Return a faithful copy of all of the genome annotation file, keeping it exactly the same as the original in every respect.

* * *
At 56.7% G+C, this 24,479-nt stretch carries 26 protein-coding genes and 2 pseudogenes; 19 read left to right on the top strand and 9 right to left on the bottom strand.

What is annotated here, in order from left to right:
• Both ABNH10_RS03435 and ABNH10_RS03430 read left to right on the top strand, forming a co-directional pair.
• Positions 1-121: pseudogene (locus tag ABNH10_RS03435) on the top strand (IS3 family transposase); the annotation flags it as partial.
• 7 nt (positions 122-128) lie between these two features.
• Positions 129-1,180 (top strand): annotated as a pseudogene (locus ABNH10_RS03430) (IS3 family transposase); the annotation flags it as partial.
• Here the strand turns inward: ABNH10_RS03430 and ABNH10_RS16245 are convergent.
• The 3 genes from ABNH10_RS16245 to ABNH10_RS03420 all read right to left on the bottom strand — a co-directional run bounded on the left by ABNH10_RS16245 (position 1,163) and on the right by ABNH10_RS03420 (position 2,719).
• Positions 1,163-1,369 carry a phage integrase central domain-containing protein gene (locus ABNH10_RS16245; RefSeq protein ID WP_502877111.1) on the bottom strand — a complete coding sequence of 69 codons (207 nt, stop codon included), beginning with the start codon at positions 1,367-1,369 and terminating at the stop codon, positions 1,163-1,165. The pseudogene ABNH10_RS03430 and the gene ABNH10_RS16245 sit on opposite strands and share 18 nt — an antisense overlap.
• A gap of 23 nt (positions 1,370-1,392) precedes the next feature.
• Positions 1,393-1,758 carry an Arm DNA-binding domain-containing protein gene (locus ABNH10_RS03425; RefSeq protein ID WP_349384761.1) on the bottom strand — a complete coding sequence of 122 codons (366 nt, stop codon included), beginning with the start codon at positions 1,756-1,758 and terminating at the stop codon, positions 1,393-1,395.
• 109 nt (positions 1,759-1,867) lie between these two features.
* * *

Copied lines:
At 56.7% G+C, this 24,479-nt stretch carries 26 protein-coding genes and 2 pseudogenes; 19 read left to right on the top strand and 9 right to left on the bottom strand.

What is annotated here, in order from left to right:
• Both ABNH10_RS03435 and ABNH10_RS03430 read left to right on the top strand, forming a co-directional pair.
• Positions 1-121: pseudogene (locus tag ABNH10_RS03435) on the top strand (IS3 family transposase); the annotation flags it as partial.
• 7 nt (positions 122-128) lie between these two features.
• Positions 129-1,180 (top strand): annotated as a pseudogene (locus ABNH10_RS03430) (IS3 family transposase); the annotation flags it as partial.
• Here the strand turns inward: ABNH10_RS03430 and ABNH10_RS16245 are convergent.
• The 3 genes from ABNH10_RS16245 to ABNH10_RS03420 all read right to left on the bottom strand — a co-directional run bounded on the left by ABNH10_RS16245 (position 1,163) and on the right by ABNH10_RS03420 (position 2,719).
• Positions 1,163-1,369 carry a phage integrase central domain-containing protein gene (locus ABNH10_RS16245; RefSeq protein ID WP_502877111.1) on the bottom strand — a complete coding sequence of 69 codons (207 nt, stop codon included), beginning with the start codon at positions 1,367-1,369 and terminating at the stop codon, positions 1,163-1,165. The pseudogene ABNH10_RS03430 and the gene ABNH10_RS16245 sit on opposite strands and share 18 nt — an antisense overlap.
• A gap of 23 nt (positions 1,370-1,392) precedes the next feature.
• Positions 1,393-1,758 carry an Arm DNA-binding domain-containing protein gene (locus ABNH10_RS03425; RefSeq protein ID WP_349384761.1) on the bottom strand — a complete coding sequence of 122 codons (366 nt, stop codon included), beginning with the start codon at positions 1,756-1,758 and terminating at the stop codon, positions 1,393-1,395.
• 109 nt (positions 1,759-1,867) lie between these two features.